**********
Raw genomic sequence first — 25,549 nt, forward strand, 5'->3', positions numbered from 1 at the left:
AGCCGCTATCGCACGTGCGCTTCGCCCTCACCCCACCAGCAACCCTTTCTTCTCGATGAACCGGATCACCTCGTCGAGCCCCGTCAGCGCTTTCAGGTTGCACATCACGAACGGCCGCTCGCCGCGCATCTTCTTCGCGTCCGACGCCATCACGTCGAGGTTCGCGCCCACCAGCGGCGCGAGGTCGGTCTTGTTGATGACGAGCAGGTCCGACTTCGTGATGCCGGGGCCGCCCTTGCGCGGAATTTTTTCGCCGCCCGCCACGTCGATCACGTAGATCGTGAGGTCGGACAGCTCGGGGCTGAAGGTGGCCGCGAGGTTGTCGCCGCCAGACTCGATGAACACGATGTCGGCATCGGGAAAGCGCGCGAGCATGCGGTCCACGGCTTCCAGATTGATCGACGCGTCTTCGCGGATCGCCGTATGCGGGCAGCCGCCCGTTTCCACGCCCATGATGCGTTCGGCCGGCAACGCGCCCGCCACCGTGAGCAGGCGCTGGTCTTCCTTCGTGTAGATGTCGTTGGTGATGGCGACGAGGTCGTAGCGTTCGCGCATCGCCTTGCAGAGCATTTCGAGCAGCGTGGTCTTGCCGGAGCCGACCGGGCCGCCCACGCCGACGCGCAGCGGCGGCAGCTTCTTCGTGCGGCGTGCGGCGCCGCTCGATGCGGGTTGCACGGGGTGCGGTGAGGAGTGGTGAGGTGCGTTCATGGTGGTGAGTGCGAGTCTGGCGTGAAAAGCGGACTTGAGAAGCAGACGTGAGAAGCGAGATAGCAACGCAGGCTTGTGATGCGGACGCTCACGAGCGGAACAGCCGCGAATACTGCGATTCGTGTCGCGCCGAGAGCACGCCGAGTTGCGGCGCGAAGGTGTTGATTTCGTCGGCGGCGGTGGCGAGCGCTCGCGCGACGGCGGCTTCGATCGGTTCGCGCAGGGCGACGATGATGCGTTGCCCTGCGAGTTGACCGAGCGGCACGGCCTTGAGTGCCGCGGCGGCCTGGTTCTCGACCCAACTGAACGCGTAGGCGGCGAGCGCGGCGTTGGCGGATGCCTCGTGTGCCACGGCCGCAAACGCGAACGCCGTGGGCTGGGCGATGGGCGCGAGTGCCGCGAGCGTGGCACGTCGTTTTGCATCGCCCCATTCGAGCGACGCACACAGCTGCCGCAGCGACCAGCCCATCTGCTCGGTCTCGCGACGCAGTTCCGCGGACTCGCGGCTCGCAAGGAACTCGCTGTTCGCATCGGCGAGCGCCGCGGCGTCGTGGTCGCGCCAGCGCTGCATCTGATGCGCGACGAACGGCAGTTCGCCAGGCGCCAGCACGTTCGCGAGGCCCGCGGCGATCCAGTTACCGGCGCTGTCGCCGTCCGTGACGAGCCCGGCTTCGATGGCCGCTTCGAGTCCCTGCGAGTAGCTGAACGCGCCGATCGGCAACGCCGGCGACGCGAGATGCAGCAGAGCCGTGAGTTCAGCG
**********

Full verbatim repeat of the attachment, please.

Raw genomic sequence first — 25,549 nt, forward strand, 5'->3', positions numbered from 1 at the left:
AGCCGCTATCGCACGTGCGCTTCGCCCTCACCCCACCAGCAACCCTTTCTTCTCGATGAACCGGATCACCTCGTCGAGCCCCGTCAGCGCTTTCAGGTTGCACATCACGAACGGCCGCTCGCCGCGCATCTTCTTCGCGTCCGACGCCATCACGTCGAGGTTCGCGCCCACCAGCGGCGCGAGGTCGGTCTTGTTGATGACGAGCAGGTCCGACTTCGTGATGCCGGGGCCGCCCTTGCGCGGAATTTTTTCGCCGCCCGCCACGTCGATCACGTAGATCGTGAGGTCGGACAGCTCGGGGCTGAAGGTGGCCGCGAGGTTGTCGCCGCCAGACTCGATGAACACGATGTCGGCATCGGGAAAGCGCGCGAGCATGCGGTCCACGGCTTCCAGATTGATCGACGCGTCTTCGCGGATCGCCGTATGCGGGCAGCCGCCCGTTTCCACGCCCATGATGCGTTCGGCCGGCAACGCGCCCGCCACCGTGAGCAGGCGCTGGTCTTCCTTCGTGTAGATGTCGTTGGTGATGGCGACGAGGTCGTAGCGTTCGCGCATCGCCTTGCAGAGCATTTCGAGCAGCGTGGTCTTGCCGGAGCCGACCGGGCCGCCCACGCCGACGCGCAGCGGCGGCAGCTTCTTCGTGCGGCGTGCGGCGCCGCTCGATGCGGGTTGCACGGGGTGCGGTGAGGAGTGGTGAGGTGCGTTCATGGTGGTGAGTGCGAGTCTGGCGTGAAAAGCGGACTTGAGAAGCAGACGTGAGAAGCGAGATAGCAACGCAGGCTTGTGATGCGGACGCTCACGAGCGGAACAGCCGCGAATACTGCGATTCGTGTCGCGCCGAGAGCACGCCGAGTTGCGGCGCGAAGGTGTTGATTTCGTCGGCGGCGGTGGCGAGCGCTCGCGCGACGGCGGCTTCGATCGGTTCGCGCAGGGCGACGATGATGCGTTGCCCTGCGAGTTGACCGAGCGGCACGGCCTTGAGTGCCGCGGCGGCCTGGTTCTCGACCCAACTGAACGCGTAGGCGGCGAGCGCGGCGTTGGCGGATGCCTCGTGTGCCACGGCCGCAAACGCGAACGCCGTGGGCTGGGCGATGGGCGCGAGTGCCGCGAGCGTGGCACGTCGTTTTGCATCGCCCCATTCGAGCGACGCACACAGCTGCCGCAGCGACCAGCCCATCTGCTCGGTCTCGCGACGCAGTTCCGCGGACTCGCGGCTCGCAAGGAACTCGCTGTTCGCATCGGCGAGCGCCGCGGCGTCGTGGTCGCGCCAGCGCTGCATCTGATGCGCGACGAACGGCAGTTCGCCAGGCGCCAGCACGTTCGCGAGGCCCGCGGCGATCCAGTTACCGGCGCTGTCGCCGTCCGTGACGAGCCCGGCTTCGATGGCCGCTTCGAGTCCCTGCGAGTAGCTGAACGCGCCGATCGGCAACGCCGGCGACGCGAGATGCAGCAGAGCCGTGAGTTCAGCG